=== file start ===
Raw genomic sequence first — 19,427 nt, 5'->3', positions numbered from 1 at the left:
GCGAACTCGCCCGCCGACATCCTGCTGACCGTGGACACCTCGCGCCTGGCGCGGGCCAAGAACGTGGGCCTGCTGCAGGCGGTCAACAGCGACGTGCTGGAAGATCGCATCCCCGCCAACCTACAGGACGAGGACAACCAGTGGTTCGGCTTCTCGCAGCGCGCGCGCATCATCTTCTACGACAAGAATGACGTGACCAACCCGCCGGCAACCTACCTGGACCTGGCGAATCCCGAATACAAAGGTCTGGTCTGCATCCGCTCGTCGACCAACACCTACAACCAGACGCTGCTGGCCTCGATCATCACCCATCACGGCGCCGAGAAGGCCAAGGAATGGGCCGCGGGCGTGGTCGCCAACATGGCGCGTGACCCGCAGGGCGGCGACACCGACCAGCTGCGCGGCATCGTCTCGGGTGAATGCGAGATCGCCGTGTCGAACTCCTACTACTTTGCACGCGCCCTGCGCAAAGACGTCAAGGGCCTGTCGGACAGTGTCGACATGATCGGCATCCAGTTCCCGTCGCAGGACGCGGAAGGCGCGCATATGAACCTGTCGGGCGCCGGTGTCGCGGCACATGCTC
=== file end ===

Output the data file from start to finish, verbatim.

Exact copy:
Raw genomic sequence first — 19,427 nt, 5'->3', positions numbered from 1 at the left:
GCGAACTCGCCCGCCGACATCCTGCTGACCGTGGACACCTCGCGCCTGGCGCGGGCCAAGAACGTGGGCCTGCTGCAGGCGGTCAACAGCGACGTGCTGGAAGATCGCATCCCCGCCAACCTACAGGACGAGGACAACCAGTGGTTCGGCTTCTCGCAGCGCGCGCGCATCATCTTCTACGACAAGAATGACGTGACCAACCCGCCGGCAACCTACCTGGACCTGGCGAATCCCGAATACAAAGGTCTGGTCTGCATCCGCTCGTCGACCAACACCTACAACCAGACGCTGCTGGCCTCGATCATCACCCATCACGGCGCCGAGAAGGCCAAGGAATGGGCCGCGGGCGTGGTCGCCAACATGGCGCGTGACCCGCAGGGCGGCGACACCGACCAGCTGCGCGGCATCGTCTCGGGTGAATGCGAGATCGCCGTGTCGAACTCCTACTACTTTGCACGCGCCCTGCGCAAAGACGTCAAGGGCCTGTCGGACAGTGTCGACATGATCGGCATCCAGTTCCCGTCGCAGGACGCGGAAGGCGCGCATATGAACCTGTCGGGCGCCGGTGTCGCGGCACATGCTC